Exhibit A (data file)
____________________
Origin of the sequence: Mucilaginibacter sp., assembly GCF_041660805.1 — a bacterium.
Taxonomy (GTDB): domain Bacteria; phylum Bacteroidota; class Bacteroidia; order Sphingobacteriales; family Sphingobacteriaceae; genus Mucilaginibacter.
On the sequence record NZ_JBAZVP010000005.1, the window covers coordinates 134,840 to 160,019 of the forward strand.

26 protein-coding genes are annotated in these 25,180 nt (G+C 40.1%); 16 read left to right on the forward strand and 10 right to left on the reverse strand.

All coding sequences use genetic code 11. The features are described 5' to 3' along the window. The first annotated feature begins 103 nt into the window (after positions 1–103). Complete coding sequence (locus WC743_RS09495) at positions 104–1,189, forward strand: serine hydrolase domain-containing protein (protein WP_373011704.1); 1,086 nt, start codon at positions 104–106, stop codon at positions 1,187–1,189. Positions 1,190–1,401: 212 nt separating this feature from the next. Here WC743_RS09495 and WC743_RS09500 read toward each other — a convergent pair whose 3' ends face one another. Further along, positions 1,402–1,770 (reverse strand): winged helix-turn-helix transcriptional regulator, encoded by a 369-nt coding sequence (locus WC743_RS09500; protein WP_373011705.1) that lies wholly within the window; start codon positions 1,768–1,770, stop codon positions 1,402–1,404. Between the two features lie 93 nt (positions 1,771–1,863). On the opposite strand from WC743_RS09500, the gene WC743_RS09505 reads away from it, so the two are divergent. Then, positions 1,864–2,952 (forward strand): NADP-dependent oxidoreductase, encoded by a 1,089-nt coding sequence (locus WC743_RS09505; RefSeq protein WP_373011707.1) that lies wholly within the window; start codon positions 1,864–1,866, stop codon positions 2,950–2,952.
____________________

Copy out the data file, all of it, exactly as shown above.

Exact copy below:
Origin of the sequence: Mucilaginibacter sp., assembly GCF_041660805.1 — a bacterium.
Taxonomy (GTDB): domain Bacteria; phylum Bacteroidota; class Bacteroidia; order Sphingobacteriales; family Sphingobacteriaceae; genus Mucilaginibacter.
On the sequence record NZ_JBAZVP010000005.1, the window covers coordinates 134,840 to 160,019 of the forward strand.

26 protein-coding genes are annotated in these 25,180 nt (G+C 40.1%); 16 read left to right on the forward strand and 10 right to left on the reverse strand.

All coding sequences use genetic code 11. The features are described 5' to 3' along the window. The first annotated feature begins 103 nt into the window (after positions 1–103). Complete coding sequence (locus WC743_RS09495) at positions 104–1,189, forward strand: serine hydrolase domain-containing protein (protein WP_373011704.1); 1,086 nt, start codon at positions 104–106, stop codon at positions 1,187–1,189. Positions 1,190–1,401: 212 nt separating this feature from the next. Here WC743_RS09495 and WC743_RS09500 read toward each other — a convergent pair whose 3' ends face one another. Further along, positions 1,402–1,770 (reverse strand): winged helix-turn-helix transcriptional regulator, encoded by a 369-nt coding sequence (locus WC743_RS09500; protein WP_373011705.1) that lies wholly within the window; start codon positions 1,768–1,770, stop codon positions 1,402–1,404. Between the two features lie 93 nt (positions 1,771–1,863). On the opposite strand from WC743_RS09500, the gene WC743_RS09505 reads away from it, so the two are divergent. Then, positions 1,864–2,952 (forward strand): NADP-dependent oxidoreductase, encoded by a 1,089-nt coding sequence (locus WC743_RS09505; RefSeq protein WP_373011707.1) that lies wholly within the window; start codon positions 1,864–1,866, stop codon positions 2,950–2,952.